A BLACK VOTING RIGHTS ACTIVIST CONFRONTYS THE GHOSTS OF RACIAL TERROR IN NORTH CAROLINA.
By Sydney Trent
WILMINGTON, N.C. — Cynthia Brown woke at 5 a.m., more than an hour earlier than she had planned. She was bleary-eyed from lack of sleep, but her 65-year-old body was coursing with adrenaline.
It was Oct. 15, the first day of early voting in a state considered pivotal in the presidential race, and Brown and her husband, Phil, were determined to show up in person, despite the pandemic. After she downed her coffee and got dressed, Brown slipped on a pair of brown loafers with embossed monarch butterflies — a symbol of the political transformation she so desired.
At 7:30, the couple headed out to join the record number of North Carolinians who have been voting early across the state. Many, like her, are African Americans who have long been the target of voter suppression efforts, from literacy tests during the Jim Crow era to the state’s 2013 passage of a strict voter ID law that was later struck down by a federal appeals court.
But 2020, Brown said, felt different.
“There was something about this election, all the talk of voter suppression, all the paranoia about mail-in ballots, that was driving me to be present,” she explained as she and her husband stood masked in a long line outside Cape Fear Community College’s north campus.
For the retired human resources professional, the election wasn’t just about the future; it was also about the past.
“I thought about my great-grandmother Athalia,” Brown said, “and what happened here.”
On Nov. 10, 1898, two days after a contentious election, Athalia Howe, the 12-year-old granddaughter of prominent Black builder Alfred Augustus Howe, had crouched fearfully in Wilmington’s Pine Forest Cemetery as armed white supremacists stormed the city. The mobs massacred dozens of African Americans — the true number will never be known — dumping their limp bodies in the winding Cape Fear River. They seized prosperous Black people and their White allies and forced them onto trains out of town. After publishing a “White Declaration of Independence,” the marauders took over the county Board of Aldermen — the only coup d’etat in U.S. history.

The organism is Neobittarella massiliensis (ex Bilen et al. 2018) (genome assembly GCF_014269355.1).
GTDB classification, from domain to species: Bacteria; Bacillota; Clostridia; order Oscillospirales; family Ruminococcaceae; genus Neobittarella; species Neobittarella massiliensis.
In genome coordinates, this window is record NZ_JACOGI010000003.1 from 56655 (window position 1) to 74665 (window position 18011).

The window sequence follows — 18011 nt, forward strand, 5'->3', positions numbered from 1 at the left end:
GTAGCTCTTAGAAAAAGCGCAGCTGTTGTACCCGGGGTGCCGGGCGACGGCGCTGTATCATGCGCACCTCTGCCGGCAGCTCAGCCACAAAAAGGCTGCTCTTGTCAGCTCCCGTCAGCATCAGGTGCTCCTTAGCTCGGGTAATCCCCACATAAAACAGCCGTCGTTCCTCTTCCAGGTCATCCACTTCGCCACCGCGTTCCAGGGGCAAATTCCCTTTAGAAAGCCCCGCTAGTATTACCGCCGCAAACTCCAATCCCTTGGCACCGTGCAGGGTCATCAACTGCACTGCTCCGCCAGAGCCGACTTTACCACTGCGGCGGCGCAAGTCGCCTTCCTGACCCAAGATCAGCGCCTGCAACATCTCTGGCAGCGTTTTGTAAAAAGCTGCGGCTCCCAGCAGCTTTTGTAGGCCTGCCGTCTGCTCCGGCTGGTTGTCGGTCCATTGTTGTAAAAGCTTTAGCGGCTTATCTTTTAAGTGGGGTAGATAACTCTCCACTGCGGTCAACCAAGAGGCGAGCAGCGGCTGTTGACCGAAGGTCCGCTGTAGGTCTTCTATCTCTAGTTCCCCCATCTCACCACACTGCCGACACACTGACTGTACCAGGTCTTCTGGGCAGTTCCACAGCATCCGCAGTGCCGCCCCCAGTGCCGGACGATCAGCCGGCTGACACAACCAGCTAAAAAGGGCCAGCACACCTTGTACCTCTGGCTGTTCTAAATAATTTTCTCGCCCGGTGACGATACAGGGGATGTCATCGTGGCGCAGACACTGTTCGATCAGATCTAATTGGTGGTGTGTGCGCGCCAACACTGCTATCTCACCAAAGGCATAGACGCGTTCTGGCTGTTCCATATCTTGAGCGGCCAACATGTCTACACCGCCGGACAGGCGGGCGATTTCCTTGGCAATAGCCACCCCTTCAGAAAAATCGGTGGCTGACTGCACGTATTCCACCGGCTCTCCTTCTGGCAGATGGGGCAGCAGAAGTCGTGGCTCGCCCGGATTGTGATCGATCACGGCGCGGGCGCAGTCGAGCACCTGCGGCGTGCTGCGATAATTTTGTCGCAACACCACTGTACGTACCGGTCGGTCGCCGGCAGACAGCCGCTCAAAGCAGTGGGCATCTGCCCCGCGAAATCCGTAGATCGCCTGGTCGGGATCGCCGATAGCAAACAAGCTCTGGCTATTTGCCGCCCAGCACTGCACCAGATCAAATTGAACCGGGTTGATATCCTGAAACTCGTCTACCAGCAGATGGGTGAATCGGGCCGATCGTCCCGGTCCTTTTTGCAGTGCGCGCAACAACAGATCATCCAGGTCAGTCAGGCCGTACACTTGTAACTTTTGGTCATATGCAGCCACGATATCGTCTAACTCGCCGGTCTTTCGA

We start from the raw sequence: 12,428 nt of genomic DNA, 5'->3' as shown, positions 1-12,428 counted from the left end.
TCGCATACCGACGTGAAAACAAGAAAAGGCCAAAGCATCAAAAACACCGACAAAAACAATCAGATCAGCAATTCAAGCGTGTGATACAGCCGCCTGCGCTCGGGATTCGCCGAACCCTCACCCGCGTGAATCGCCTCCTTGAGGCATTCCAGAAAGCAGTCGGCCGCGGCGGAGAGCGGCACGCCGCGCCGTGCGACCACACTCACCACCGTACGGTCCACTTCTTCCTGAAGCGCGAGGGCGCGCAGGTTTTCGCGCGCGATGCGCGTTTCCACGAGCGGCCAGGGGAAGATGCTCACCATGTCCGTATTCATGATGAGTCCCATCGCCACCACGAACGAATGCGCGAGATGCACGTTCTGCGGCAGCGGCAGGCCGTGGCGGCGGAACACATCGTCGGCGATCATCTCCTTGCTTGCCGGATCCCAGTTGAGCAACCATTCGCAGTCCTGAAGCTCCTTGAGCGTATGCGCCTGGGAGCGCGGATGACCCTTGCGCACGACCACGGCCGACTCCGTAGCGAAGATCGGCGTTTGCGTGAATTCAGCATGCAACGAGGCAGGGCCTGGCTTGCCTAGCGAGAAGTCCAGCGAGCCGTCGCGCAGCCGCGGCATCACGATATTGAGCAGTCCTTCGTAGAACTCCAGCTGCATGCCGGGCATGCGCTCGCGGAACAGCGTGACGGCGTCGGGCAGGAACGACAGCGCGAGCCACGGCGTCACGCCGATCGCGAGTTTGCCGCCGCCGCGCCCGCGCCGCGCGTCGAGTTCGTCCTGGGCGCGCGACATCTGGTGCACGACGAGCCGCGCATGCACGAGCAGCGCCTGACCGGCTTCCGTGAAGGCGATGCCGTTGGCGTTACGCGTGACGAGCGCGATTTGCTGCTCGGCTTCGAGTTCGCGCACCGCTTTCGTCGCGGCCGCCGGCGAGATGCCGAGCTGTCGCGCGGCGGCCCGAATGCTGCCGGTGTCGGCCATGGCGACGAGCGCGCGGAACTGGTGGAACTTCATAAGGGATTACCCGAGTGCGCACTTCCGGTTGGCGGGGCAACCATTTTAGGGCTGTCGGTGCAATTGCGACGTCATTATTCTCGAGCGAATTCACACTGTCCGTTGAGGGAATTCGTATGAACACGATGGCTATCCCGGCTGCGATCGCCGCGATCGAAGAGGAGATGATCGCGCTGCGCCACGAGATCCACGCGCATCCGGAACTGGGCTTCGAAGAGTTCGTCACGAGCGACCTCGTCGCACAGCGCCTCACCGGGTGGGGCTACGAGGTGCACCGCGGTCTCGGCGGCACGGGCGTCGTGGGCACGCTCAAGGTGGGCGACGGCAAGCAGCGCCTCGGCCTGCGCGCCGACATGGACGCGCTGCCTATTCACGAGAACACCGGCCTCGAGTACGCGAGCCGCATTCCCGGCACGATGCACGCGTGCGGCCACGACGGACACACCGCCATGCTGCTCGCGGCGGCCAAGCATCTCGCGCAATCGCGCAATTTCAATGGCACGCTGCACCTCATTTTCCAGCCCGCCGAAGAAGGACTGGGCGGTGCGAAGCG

Wilmington’s African American community, a shining post-Civil War model of Black upward mobility, has never recovered.
Until relatively recently, the devastating events of 1898 were largely lost to history. In 2000, the state General Assembly appointed a special commission to investigate the violence, resulting in a 2006 report with recommendations for restorative justice, some of which have been heeded, others not. A separate push for reparations has not gone anywhere.
Meanwhile, waves of young, White and often liberal newcomers have been arriving in the beachside city, renovating charming period houses, filling trendy restaurants in the gentrified historic district and making New Hanover County harder for President Trump to win a second time.
About three-quarters of Wilmington’s nearly 125,000 residents are now White. Many of them, Brown said, know little or nothing about the racial terror unleashed in 1898.
“I’ve seen so many people come here and think it’s a fun-in-the-sun place, and they operate as though the playing field is level for everyone,” Brown said. “They drive by underprivileged neighborhoods, and it’s like, ‘Ho-hum.’ … Not knowing the history can be destructive to a community. When people have no sense of the ground they are standing on, they just keep perpetuating what has already occurred.”
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